Japan rocket carrying UAE Mars probe ready for Monday launch
A Japanese H-IIA rocket carrying a United Arab Emirates Mars spacecraft has been placed on the launch pad for Monday's scheduled liftoff for the Arab world's first interplanetary mission, officials said Sunday.
The launch of the orbiter—named "Amal" in Arabic, or "Hope"—from Tanegashima Space Center on a small southern Japanese island was initially scheduled for this past Wednesday, but was delayed due to bad weather in the region.
Mitsubishi Heavy Industries, the provider of the H-IIA rocket, announced Sunday that the launch would proceed at 6:58 a.m. Monday (2158 GMT Sunday). The preparation has been completed, and the rocket is now on the launch pad, Mitsubishi said.
Hope is expected to reach Mars in February 2021, the year the UAE celebrates 50 years since its formation. A successful Hope mission would be a major step for this OPEC-member nation home to the skyscraper-studded tourist destination of Dubai. The Emirates have set ambitious plans for space, including pledging to build the first inhabitable human settlement on Mars by 2117.
While raising eyebrows with that goal, the UAE has successfully built a space program with local talent working out of the Mohammed bin Rashid Space Center in Dubai. The Hope probe was built here by a program cooperating with other nations to quickly reach out to the stars. The UAE already sent its first astronaut to space last year on an eight-day mission to the International Space Station.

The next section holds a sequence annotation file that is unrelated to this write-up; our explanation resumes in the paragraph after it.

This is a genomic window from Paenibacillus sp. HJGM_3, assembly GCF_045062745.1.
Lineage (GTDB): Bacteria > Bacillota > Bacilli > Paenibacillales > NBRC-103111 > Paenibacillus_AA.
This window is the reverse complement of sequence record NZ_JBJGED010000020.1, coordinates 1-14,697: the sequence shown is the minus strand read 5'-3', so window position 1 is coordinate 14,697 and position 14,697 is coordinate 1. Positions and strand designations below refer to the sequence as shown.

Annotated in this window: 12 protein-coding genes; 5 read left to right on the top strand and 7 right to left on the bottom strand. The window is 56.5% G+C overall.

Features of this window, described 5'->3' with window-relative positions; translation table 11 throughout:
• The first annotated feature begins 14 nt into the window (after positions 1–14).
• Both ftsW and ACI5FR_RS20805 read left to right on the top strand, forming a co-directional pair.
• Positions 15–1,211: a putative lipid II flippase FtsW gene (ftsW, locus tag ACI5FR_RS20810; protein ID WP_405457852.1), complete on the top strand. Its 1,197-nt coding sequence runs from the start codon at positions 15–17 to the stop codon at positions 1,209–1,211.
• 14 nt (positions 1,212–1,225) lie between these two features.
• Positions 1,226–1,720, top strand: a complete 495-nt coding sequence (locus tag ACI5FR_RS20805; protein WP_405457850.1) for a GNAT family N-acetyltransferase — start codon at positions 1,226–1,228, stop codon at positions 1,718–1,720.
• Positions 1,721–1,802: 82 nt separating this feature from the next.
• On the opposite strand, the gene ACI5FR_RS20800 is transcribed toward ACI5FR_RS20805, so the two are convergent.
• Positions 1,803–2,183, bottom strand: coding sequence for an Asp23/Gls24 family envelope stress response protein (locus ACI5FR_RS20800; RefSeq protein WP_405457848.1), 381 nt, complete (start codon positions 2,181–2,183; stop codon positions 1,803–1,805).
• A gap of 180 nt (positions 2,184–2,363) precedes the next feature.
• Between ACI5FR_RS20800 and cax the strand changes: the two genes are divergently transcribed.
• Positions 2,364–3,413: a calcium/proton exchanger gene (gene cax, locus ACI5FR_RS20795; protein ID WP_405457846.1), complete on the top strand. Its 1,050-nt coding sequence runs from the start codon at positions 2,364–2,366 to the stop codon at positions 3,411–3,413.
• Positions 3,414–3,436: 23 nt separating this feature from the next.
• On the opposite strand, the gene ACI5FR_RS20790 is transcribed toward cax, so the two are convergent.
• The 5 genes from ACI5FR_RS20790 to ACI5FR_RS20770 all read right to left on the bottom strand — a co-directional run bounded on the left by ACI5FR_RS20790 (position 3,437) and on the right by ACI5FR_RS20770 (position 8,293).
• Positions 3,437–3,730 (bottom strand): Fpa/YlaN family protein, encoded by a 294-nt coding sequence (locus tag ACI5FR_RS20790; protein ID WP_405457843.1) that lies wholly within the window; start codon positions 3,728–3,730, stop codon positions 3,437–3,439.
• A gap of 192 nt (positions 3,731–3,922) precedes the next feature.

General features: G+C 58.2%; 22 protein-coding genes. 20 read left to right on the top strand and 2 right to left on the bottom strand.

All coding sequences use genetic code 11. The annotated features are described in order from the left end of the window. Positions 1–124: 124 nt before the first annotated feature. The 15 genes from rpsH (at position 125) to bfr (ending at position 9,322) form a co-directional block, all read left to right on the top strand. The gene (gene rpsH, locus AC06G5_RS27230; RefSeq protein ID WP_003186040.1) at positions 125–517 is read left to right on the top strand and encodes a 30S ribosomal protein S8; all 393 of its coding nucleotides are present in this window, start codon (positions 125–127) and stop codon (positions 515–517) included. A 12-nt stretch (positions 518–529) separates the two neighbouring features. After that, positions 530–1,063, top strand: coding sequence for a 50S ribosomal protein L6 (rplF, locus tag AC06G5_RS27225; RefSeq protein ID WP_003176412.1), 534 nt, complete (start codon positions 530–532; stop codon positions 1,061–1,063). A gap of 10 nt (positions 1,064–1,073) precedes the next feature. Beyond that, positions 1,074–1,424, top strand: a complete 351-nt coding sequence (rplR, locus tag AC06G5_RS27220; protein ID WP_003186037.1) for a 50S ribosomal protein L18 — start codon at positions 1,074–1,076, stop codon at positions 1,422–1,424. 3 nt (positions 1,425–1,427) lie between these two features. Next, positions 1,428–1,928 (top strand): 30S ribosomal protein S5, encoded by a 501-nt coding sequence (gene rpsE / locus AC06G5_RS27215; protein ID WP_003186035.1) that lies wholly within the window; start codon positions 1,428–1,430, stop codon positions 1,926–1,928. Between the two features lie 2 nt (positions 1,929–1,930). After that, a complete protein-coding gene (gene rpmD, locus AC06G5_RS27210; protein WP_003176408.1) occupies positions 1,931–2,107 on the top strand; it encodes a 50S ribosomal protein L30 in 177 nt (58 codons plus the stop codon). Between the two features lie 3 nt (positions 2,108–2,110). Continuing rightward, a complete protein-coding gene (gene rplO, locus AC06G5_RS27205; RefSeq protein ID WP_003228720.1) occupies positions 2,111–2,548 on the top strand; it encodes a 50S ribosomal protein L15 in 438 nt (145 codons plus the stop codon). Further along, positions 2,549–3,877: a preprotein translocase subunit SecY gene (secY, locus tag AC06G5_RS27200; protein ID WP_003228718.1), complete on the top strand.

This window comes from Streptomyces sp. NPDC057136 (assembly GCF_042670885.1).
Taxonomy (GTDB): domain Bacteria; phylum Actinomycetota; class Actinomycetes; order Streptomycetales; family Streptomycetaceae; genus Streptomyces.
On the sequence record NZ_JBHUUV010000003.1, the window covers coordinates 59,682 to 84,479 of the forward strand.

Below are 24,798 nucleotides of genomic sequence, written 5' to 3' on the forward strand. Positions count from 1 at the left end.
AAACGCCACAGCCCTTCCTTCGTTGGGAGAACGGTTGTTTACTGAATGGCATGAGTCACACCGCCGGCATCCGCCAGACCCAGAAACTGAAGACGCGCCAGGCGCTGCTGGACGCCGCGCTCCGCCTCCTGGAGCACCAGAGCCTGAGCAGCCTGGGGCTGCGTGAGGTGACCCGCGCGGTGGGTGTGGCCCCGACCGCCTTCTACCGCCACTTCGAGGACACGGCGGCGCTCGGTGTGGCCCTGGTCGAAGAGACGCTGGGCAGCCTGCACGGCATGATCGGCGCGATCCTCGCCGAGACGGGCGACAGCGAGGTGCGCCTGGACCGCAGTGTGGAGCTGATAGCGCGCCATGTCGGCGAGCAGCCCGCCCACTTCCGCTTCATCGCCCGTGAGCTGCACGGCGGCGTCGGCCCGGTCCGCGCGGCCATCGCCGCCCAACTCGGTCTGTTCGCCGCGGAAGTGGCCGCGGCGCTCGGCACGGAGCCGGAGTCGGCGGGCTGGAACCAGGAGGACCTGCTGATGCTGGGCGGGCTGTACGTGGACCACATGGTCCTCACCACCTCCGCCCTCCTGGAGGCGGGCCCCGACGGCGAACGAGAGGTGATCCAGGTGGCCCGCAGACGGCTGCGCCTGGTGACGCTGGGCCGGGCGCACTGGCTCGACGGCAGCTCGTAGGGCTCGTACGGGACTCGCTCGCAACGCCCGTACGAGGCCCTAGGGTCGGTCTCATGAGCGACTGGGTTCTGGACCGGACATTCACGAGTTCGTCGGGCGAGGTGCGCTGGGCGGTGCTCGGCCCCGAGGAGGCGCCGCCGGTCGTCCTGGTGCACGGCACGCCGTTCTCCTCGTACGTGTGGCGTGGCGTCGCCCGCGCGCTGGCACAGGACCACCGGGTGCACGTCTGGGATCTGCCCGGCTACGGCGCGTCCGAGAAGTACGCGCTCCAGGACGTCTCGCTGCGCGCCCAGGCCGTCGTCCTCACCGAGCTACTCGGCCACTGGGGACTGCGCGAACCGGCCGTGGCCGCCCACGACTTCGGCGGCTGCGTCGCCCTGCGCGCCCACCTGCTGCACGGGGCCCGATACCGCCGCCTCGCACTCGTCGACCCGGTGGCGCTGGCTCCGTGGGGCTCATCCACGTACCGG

"It sends a very strong message to the Arab youth that if the UAE is able to reach Mars in less than 50 years, they could do much more," Omran Sharaf, the project director of Emirates Mars Mission, told The Associated Press on Sunday as his colleagues prepared for the launch.
Two other Mars missions are planned in the coming days by the U.S. and China. Japan has its own Martian moon mission planned for 2024.
Hope will carry instruments to study the upper atmosphere and monitor seasonal changes in the climate on Mars. It is scheduled to circle the red planet for at least two years. The UAE says it will provide a complete view of the Martian atmosphere during different seasons for the first time.
A newcomer in space development, the UAE has so far successfully launched three observation satellites, but has not gone beyond the Earth's orbit. Hope may change that.
The Emiratis involved in the program also acknowledged it represented a step forward for the Arab world, the home of mathematicians and scientists for centuries before the wars and chaos that have gripped wide swathes of it in recent times.
"So the region has been going through tough times in the past decades, if not centuries," Sharaf said. "Now we have the case of the UAE, a country that's moving forward with its plans, looking at the future and the future of region also."
"Because of accepting differences, because of coexistence and having people from different backgrounds living together, we were able to move forward."
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